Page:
Like the January survey this one put the group to a hypothetical future "choice between a section of a course that had electronic course materials and one that hand only print materials" with everything else equal. Thirty-four indicated they would choose the section with electronic materials, 26 that they would be indifferent. Seven said they would choose the section with only printed materials. Wrote one of that group "I hate computers."
While I did not visit any of the Legal Writing sections, I interviewed all instructors who taught the laptop section. My notes on those interviews are set forth below.
The distraction caused by machine problems. These fell into two categories. First, as many as six of her students experienced some sort of mechanical problem. Sometimes this was a straight defect -- i.e., hard-disk crash -- other times it was an accident. Two students slipped on ice and broke their computers. Finally, one of her students lost hours of LEXIS downloads due to inexpert use of Folio VIEWS.
The second category of difficulty had to do with plans or expectations that led to frustration. The laptop groups (or her section at least) had imagined doing LEXIS and WESTLAW training in regular classrooms with students working at their own laptops. However, all Legal Writing sections met at the same time (not just the laptop 100) and the Kent network and Internet gateway were not up to the kind of peak load created by simultaneous on-line use by so many.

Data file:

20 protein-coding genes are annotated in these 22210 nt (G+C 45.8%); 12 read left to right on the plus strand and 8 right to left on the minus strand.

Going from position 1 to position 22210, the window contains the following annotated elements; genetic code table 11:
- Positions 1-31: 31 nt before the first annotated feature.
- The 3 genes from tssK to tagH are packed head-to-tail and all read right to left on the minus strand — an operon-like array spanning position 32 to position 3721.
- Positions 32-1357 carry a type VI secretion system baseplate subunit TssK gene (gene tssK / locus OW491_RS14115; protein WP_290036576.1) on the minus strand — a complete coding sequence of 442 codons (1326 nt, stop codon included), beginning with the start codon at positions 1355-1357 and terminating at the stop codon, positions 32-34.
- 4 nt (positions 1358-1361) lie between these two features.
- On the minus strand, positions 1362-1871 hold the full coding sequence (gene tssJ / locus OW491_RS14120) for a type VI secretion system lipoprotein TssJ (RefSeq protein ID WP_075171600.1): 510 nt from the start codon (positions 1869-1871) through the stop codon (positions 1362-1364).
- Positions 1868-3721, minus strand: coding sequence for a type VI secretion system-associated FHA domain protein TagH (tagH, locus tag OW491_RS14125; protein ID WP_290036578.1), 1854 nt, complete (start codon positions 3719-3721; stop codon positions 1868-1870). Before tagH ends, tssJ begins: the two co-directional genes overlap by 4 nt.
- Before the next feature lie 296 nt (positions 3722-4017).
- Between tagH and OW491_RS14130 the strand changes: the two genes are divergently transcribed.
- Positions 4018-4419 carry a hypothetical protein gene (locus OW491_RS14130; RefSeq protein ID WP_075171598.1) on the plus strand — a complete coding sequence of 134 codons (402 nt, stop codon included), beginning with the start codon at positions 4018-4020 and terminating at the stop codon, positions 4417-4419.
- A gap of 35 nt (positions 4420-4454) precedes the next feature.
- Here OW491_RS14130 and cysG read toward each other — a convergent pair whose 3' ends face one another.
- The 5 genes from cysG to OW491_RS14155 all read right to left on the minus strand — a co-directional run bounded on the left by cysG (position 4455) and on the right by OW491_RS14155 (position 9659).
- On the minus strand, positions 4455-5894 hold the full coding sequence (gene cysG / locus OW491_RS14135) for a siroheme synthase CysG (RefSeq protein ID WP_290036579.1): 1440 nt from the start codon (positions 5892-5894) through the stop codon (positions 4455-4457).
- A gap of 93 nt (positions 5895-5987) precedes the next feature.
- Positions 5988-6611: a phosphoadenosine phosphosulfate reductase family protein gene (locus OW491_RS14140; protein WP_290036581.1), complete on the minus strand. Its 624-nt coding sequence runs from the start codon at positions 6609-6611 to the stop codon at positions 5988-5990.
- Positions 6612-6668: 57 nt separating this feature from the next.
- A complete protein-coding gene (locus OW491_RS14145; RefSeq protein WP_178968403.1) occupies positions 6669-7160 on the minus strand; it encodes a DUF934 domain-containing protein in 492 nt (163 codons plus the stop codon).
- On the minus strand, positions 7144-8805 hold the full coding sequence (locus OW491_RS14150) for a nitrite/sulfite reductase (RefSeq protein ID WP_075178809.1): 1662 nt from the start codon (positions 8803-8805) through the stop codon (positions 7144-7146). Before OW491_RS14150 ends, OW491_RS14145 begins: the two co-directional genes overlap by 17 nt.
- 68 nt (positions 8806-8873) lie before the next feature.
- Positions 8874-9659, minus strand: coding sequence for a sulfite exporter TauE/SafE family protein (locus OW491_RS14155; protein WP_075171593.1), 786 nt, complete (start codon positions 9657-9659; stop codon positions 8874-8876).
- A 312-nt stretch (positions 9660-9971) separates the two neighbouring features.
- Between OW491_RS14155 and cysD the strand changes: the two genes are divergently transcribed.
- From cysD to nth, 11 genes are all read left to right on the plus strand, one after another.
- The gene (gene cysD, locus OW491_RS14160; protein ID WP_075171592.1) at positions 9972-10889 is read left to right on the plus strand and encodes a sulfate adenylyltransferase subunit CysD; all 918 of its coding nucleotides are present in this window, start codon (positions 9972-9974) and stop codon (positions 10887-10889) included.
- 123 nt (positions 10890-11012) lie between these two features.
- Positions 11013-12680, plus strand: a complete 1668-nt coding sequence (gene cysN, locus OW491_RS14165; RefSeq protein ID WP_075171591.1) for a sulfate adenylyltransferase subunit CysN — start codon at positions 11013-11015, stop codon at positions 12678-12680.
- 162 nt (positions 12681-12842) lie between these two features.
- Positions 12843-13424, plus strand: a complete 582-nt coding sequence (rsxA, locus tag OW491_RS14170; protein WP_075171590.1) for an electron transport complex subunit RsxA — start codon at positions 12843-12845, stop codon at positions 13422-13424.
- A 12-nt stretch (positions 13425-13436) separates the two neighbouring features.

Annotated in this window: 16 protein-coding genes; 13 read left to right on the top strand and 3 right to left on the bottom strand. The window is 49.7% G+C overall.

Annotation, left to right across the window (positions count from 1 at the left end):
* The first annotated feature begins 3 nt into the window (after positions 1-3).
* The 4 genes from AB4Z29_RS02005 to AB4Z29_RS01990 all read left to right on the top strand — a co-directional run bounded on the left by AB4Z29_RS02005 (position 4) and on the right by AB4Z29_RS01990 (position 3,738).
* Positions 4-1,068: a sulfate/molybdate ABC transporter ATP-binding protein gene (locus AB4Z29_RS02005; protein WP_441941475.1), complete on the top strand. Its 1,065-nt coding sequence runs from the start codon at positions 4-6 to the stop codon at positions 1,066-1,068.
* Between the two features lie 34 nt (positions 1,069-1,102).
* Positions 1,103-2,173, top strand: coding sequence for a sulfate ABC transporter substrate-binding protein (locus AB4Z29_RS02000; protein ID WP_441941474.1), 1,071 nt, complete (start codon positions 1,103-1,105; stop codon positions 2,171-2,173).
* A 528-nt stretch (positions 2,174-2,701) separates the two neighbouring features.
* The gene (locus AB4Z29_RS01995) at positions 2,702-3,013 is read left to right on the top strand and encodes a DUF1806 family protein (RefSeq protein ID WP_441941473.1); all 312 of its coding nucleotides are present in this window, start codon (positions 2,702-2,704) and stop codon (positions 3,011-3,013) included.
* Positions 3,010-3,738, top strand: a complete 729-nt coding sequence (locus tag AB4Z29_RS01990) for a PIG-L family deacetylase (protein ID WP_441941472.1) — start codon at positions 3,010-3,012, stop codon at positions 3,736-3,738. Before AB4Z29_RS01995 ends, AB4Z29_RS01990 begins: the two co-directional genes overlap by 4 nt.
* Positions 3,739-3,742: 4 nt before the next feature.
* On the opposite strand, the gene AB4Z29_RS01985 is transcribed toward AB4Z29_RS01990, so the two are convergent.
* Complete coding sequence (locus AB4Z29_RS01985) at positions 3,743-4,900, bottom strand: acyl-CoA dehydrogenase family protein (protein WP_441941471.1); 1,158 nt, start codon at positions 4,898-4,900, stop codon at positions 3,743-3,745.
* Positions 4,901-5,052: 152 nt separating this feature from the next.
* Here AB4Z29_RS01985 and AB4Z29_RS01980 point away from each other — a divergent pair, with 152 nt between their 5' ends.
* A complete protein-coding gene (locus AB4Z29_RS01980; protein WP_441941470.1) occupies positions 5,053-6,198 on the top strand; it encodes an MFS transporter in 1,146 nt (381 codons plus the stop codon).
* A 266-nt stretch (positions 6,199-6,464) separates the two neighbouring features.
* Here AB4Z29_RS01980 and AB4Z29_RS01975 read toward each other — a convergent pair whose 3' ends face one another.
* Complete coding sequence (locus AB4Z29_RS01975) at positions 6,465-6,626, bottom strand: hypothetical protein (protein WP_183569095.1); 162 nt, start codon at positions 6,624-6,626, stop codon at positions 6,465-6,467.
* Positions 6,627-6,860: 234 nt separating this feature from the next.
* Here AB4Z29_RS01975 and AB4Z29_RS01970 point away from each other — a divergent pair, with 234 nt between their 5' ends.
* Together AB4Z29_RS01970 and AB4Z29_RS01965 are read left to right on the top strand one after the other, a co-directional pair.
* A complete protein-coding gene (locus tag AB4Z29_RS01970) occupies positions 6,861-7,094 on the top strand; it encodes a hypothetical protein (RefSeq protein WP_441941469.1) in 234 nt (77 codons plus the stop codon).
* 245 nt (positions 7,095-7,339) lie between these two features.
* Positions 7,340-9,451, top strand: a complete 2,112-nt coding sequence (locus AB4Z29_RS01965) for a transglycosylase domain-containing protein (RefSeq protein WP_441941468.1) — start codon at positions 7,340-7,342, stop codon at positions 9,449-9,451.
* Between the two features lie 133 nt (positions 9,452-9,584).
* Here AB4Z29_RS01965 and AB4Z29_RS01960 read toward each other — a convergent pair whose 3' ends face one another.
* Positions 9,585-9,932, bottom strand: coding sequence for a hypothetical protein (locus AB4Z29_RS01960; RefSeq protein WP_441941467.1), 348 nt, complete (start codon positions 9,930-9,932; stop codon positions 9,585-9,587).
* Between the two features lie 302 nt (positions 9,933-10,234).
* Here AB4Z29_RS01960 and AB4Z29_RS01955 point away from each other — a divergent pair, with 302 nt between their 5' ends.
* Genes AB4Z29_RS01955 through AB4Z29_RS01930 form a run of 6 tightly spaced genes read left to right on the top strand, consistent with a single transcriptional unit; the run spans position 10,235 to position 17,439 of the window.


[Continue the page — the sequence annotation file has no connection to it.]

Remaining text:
She imagined doing WESTLAW and LEXIS training differently. Even without all students being able to have a "hands on" experience in class it was good to be able to do this work in a regular classroom and to be able to go on-line with a demonstration in a class other than a scheduled LEXIS or WESTLAW session. Indeed, this teacher did some out-of-synch on-line class work to avoid the peak load problem.